Cultivating Spirituality Can Lower Blood Pressure

Daily smartphone messages encouraging optimism, gratitude and forgiveness tied to improvements in health. People with high blood pressure saw their systolic blood pressure drop by 7 mmHg, on average, and experienced improvements in other markers of blood vessel health.
Lower Blood Pressure:- Daily smartphone messages encouraging optimism, gratitude and forgiveness tied to improvements in health[Pixabay]
Lower Blood Pressure:- Daily smartphone messages encouraging optimism, gratitude and forgiveness tied to improvements in health[Pixabay]

Lower Blood Pressure:- Daily smartphone messages encouraging optimism, gratitude and forgiveness tied to improvements in health

People with high blood pressure saw their systolic blood pressure drop by 7 mmHg, on average, and experienced improvements in other markers of blood vessel health after receiving daily smartphone messages designed to cultivate spirituality for 12 weeks, according to research presented at the American College of Cardiology’s Annual Scientific Session.


Almost half of U.S. adults have high blood pressure, or hypertension, a health condition that often has no symptoms. Despite available medications and proven lifestyle interventions, it is estimated that blood pressure is not adequately controlled in about 75% of people with hypertension, according to the Centers for Disease Control and Prevention.

Previous studies have linked certain spirituality-based interventions, including meditation and positive social interactions, with cardiovascular health benefits, but most research on this topic has been observational, making it difficult to confirm any benefits. In this study, researchers explored whether spirituality, defined as moral and personal values that guide our lives and relationships with others, could help control blood pressure and improve heart health.

“With this significant level of reduction in blood pressure, you would potentially be able to live longer with a lower chance of heart attack, kidney diseases, stroke or disability later in life,” said Maria Emília Teixeira, MD, a cardiologist in the hypertension unit of the Medical School of Federal University of Goiás in Brazil and the study’s lead author. “This d7-mmHg drop is a larger reduction than has been seen with other nonpharmacological interventions and may even outperform some drugs.”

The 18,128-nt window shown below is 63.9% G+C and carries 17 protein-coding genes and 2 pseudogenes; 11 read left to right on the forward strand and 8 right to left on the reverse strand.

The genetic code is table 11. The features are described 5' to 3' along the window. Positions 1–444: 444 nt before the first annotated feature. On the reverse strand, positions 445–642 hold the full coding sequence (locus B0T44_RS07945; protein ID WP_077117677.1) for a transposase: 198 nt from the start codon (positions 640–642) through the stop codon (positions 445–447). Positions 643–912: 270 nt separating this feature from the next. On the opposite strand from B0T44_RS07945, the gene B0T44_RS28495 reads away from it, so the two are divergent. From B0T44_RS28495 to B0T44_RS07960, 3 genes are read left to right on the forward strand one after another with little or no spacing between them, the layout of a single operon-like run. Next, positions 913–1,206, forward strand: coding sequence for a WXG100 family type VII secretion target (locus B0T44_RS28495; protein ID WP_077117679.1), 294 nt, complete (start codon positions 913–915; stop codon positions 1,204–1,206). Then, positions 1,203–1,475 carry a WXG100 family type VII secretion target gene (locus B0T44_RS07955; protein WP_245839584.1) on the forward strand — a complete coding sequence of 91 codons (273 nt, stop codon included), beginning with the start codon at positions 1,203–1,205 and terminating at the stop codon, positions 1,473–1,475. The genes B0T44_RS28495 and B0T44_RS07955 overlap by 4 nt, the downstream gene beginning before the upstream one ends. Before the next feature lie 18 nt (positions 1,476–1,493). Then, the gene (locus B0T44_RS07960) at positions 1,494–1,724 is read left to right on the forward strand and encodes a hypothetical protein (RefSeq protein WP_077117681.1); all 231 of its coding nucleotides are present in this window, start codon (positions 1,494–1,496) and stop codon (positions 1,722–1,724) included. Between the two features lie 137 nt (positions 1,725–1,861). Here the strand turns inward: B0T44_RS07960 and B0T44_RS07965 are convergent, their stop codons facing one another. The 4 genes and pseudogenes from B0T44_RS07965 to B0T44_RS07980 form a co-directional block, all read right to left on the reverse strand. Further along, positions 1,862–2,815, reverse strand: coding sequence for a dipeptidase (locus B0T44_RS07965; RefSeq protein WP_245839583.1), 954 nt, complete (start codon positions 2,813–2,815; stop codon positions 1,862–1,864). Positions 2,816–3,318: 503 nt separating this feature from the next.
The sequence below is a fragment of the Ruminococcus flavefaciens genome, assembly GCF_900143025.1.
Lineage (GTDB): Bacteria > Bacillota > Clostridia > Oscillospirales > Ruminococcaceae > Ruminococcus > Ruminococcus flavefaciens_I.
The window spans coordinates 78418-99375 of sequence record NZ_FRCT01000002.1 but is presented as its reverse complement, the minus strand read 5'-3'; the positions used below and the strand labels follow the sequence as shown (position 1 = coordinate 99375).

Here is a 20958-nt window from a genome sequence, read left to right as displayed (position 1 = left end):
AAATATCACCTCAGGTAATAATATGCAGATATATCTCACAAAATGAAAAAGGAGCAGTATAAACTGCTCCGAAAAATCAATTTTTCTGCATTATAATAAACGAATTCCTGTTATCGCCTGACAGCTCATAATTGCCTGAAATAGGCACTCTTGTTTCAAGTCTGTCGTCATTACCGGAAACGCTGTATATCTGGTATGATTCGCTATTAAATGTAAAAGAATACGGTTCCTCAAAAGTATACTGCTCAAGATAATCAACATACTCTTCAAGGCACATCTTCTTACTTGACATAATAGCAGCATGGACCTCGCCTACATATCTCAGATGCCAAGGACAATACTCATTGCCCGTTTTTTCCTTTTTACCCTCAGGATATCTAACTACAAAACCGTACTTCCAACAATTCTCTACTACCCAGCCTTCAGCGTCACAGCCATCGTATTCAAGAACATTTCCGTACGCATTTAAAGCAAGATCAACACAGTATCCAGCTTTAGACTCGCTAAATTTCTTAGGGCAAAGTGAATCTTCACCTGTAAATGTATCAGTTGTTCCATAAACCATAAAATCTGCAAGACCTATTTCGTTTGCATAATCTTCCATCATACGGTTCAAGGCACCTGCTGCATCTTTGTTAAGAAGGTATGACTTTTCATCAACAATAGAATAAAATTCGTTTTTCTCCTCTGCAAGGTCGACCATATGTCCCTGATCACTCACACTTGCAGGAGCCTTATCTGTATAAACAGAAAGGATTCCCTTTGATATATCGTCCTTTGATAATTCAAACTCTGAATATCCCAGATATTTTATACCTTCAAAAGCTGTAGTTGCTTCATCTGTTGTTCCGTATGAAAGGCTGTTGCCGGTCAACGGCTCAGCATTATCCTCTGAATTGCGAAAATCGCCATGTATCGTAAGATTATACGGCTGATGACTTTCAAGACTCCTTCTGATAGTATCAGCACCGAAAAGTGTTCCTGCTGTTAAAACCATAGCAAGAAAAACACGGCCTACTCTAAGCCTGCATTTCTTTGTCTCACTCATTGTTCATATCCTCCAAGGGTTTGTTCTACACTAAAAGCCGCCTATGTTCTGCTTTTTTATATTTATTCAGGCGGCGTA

While religion is one path through which people can achieve spirituality, researchers sought to find out whether an intervention focused on cultivating optimism, gratitude and forgiveness—without ties to a specific religious tradition—could impact health. They enrolled 100 patients being treated for hypertension at a medical center in Brazil and randomly assigned half to receive a spirituality intervention and half received no intervention.

For the spirituality intervention, participants received a daily message via WhatsApp containing short messages and videos encouraging them to pause and reflect, focus on certain values or life’s purpose, or complete a brief task, such as writing a message of gratitude. Researchers were able to track which participants opened the messages and completed the requested tasks but did not measure participants’ level of engagement with them.

At baseline and at 12 weeks, all participants completed a consultation that included assessments of lifestyle habits and medication use, blood pressure and flow mediated dilation—a non-invasive measure of blood vessel health. Participants also self-recorded their blood pressure at home over a five-day period at the start and end of the study. Individuals with medication changes over the course of the study were excluded from the analysis.

At the end of 12 weeks, participants who received the spirituality intervention had a significant drop in blood pressure compared with both their own baseline blood pressure as well as the final blood pressure measurements of the control group. They also had a significant improvement in flow mediated dilation, which increased by 4.5% among those receiving the intervention. Participants in the control group experienced a significant worsening in flow mediated dilation, which decreased by 3% in this group.

Researchers said the intervention is simple to develop and test, potentially making it feasible to scale up across a broad population, with the caveat that the approach requires access to an internet-connected device, which may limit its accessibility in some populations. They also said the approach could be extended to explore other factors, such as compassion and life satisfaction.

“This is absolutely affordable and would be easy to test or implement in different countries,” Teixeira said.

The main limitation of the study is its relatively small sample size and researchers said larger studies would be needed to confirm the benefits they observed. AlphaGalileo/SP

logo
NewsGram
www.newsgram.com